A cookbook. A windmill blade. A bilingual demolition manual. Beyond the city’s stock of resident-controlled, low-income co-ops, the remarkable history of New York’s self-help housing movement lives on in the archives of the Urban Homesteading Assistance Board.
Facial recognition. Tenant screening platforms. Biometric databases. A new set of digital products seeks to disrupt the real estate industry. But these technologies are fast becoming weaponized against a familiar target of housing discrimination: working-class tenants of color.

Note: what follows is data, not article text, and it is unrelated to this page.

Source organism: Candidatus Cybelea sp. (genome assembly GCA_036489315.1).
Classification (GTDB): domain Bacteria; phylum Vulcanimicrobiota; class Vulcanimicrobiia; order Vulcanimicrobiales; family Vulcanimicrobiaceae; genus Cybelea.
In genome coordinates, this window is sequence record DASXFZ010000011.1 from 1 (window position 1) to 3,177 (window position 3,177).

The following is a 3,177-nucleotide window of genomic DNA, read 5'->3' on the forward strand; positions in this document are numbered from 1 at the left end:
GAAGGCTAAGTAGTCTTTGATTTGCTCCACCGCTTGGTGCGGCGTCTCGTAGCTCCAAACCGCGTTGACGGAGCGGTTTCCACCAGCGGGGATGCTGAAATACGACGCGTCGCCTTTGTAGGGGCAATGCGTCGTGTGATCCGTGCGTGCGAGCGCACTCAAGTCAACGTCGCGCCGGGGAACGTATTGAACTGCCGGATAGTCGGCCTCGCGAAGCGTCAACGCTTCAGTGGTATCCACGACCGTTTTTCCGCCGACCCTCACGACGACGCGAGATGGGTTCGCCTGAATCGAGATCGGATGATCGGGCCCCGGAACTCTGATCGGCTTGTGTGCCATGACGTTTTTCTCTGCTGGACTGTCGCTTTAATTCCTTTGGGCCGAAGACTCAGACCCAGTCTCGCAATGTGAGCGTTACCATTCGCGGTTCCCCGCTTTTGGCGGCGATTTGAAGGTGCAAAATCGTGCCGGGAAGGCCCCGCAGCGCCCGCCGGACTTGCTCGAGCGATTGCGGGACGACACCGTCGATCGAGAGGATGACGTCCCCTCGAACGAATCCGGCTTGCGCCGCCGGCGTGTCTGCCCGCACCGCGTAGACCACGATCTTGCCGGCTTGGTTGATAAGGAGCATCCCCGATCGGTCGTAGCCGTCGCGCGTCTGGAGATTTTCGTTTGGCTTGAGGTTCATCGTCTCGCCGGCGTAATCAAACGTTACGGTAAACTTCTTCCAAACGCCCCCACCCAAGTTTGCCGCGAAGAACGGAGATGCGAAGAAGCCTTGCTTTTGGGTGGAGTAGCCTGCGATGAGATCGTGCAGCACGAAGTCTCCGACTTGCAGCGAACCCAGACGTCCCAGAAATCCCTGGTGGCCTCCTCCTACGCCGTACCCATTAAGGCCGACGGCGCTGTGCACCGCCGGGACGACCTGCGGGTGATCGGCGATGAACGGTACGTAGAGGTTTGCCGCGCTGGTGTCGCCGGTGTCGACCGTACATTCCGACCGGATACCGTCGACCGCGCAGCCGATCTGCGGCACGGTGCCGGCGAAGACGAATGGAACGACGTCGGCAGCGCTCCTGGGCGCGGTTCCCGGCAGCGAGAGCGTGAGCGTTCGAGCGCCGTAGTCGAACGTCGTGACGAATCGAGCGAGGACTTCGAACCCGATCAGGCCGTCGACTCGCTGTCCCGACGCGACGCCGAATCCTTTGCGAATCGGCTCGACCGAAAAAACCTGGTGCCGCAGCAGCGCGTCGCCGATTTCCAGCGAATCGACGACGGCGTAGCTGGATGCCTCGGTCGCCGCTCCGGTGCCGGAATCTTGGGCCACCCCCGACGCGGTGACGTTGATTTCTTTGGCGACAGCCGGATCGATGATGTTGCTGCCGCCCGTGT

For more than half a century, real estate data has played a crucial role in struggles against housing discrimination and dispossession. But what information is needed now in the face of changing forms of speculation?
When it comes to building schools, a little-known entity with radical roots has had an outsize effect on the city’s skyline. How can the Educational Construction Fund adapt an experimental ethos to changing times?